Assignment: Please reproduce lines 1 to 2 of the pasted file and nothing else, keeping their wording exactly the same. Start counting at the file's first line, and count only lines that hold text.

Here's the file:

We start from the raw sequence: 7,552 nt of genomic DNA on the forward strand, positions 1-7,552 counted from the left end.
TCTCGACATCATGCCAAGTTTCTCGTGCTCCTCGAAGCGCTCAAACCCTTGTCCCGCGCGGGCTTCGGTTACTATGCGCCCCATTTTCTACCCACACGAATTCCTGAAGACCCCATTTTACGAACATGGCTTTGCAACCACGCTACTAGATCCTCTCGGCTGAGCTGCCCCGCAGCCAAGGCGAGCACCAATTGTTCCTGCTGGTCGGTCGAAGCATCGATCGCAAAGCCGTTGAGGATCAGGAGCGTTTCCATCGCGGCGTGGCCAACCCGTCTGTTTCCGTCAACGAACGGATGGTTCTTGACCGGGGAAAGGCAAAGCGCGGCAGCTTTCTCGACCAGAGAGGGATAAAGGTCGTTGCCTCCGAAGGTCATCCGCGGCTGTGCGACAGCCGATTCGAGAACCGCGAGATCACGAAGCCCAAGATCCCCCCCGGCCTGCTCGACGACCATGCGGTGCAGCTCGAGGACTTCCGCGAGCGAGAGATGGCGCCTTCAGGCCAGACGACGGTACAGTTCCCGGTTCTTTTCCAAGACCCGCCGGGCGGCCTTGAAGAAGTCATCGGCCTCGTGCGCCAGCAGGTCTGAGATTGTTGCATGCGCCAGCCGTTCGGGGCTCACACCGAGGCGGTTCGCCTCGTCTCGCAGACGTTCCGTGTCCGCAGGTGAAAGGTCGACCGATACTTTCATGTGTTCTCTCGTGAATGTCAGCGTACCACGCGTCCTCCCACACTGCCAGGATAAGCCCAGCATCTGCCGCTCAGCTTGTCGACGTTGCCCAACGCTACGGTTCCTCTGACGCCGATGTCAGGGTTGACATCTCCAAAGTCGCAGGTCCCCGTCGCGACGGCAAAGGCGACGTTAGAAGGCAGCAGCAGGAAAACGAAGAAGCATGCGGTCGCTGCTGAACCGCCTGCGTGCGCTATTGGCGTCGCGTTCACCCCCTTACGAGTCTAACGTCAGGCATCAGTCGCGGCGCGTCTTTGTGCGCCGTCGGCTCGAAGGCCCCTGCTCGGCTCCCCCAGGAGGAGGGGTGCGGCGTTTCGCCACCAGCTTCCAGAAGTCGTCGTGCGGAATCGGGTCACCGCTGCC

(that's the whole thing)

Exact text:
We start from the raw sequence: 7,552 nt of genomic DNA on the forward strand, positions 1-7,552 counted from the left end.
TCTCGACATCATGCCAAGTTTCTCGTGCTCCTCGAAGCGCTCAAACCCTTGTCCCGCGCGGGCTTCGGTTACTATGCGCCCCATTTTCTACCCACACGAATTCCTGAAGACCCCATTTTACGAACATGGCTTTGCAACCACGCTACTAGATCCTCTCGGCTGAGCTGCCCCGCAGCCAAGGCGAGCACCAATTGTTCCTGCTGGTCGGTCGAAGCATCGATCGCAAAGCCGTTGAGGATCAGGAGCGTTTCCATCGCGGCGTGGCCAACCCGTCTGTTTCCGTCAACGAACGGATGGTTCTTGACCGGGGAAAGGCAAAGCGCGGCAGCTTTCTCGACCAGAGAGGGATAAAGGTCGTTGCCTCCGAAGGTCATCCGCGGCTGTGCGACAGCCGATTCGAGAACCGCGAGATCACGAAGCCCAAGATCCCCCCCGGCCTGCTCGACGACCATGCGGTGCAGCTCGAGGACTTCCGCGAGCGAGAGATGGCGCCTTCAGGCCAGACGACGGTACAGTTCCCGGTTCTTTTCCAAGACCCGCCGGGCGGCCTTGAAGAAGTCATCGGCCTCGTGCGCCAGCAGGTCTGAGATTGTTGCATGCGCCAGCCGTTCGGGGCTCACACCGAGGCGGTTCGCCTCGTCTCGCAGACGTTCCGTGTCCGCAGGTGAAAGGTCGACCGATACTTTCATGTGTTCTCTCGTGAATGTCAGCGTACCACGCGTCCTCCCACACTGCCAGGATAAGCCCAGCATCTGCCGCTCAGCTTGTCGACGTTGCCCAACGCTACGGTTCCTCTGACGCCGATGTCAGGGTTGACATCTCCAAAGTCGCAGGTCCCCGTCGCGACGGCAAAGGCGACGTTAGAAGGCAGCAGCAGGAAAACGAAGAAGCATGCGGTCGCTGCTGAACCGCCTGCGTGCGCTATTGGCGTCGCGTTCACCCCCTTACGAGTCTAACGTCAGGCATCAGTCGCGGCGCGTCTTTGTGCGCCGTCGGCTCGAAGGCCCCTGCTCGGCTCCCCCAGGAGGAGGGGTGCGGCGTTTCGCCACCAGCTTCCAGAAGTCGTCGTGCGGAATCGGGTCACCGCTGCC